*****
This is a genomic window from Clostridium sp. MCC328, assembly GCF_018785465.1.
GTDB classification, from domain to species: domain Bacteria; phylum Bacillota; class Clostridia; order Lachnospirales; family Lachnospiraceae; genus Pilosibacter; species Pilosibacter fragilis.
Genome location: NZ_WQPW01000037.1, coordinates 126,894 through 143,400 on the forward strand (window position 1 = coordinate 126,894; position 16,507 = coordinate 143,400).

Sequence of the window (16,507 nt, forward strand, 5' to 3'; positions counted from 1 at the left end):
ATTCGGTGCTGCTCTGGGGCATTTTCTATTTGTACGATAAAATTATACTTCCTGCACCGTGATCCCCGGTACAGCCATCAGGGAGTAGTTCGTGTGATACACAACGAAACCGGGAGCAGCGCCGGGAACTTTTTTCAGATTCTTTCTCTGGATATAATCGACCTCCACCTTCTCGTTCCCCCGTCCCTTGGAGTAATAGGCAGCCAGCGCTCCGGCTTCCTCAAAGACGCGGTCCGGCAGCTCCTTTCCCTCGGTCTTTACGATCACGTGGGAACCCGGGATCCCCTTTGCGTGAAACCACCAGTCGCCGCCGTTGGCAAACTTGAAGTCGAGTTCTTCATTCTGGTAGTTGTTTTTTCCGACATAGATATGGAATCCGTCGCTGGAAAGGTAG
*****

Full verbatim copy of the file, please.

This is a genomic window from Clostridium sp. MCC328, assembly GCF_018785465.1.
GTDB classification, from domain to species: domain Bacteria; phylum Bacillota; class Clostridia; order Lachnospirales; family Lachnospiraceae; genus Pilosibacter; species Pilosibacter fragilis.
Genome location: NZ_WQPW01000037.1, coordinates 126,894 through 143,400 on the forward strand (window position 1 = coordinate 126,894; position 16,507 = coordinate 143,400).

Sequence of the window (16,507 nt, forward strand, 5' to 3'; positions counted from 1 at the left end):
ATTCGGTGCTGCTCTGGGGCATTTTCTATTTGTACGATAAAATTATACTTCCTGCACCGTGATCCCCGGTACAGCCATCAGGGAGTAGTTCGTGTGATACACAACGAAACCGGGAGCAGCGCCGGGAACTTTTTTCAGATTCTTTCTCTGGATATAATCGACCTCCACCTTCTCGTTCCCCCGTCCCTTGGAGTAATAGGCAGCCAGCGCTCCGGCTTCCTCAAAGACGCGGTCCGGCAGCTCCTTTCCCTCGGTCTTTACGATCACGTGGGAACCCGGGATCCCCTTTGCGTGAAACCACCAGTCGCCGCCGTTGGCAAACTTGAAGTCGAGTTCTTCATTCTGGTAGTTGTTTTTTCCGACATAGATATGGAATCCGTCGCTGGAAAGGTAG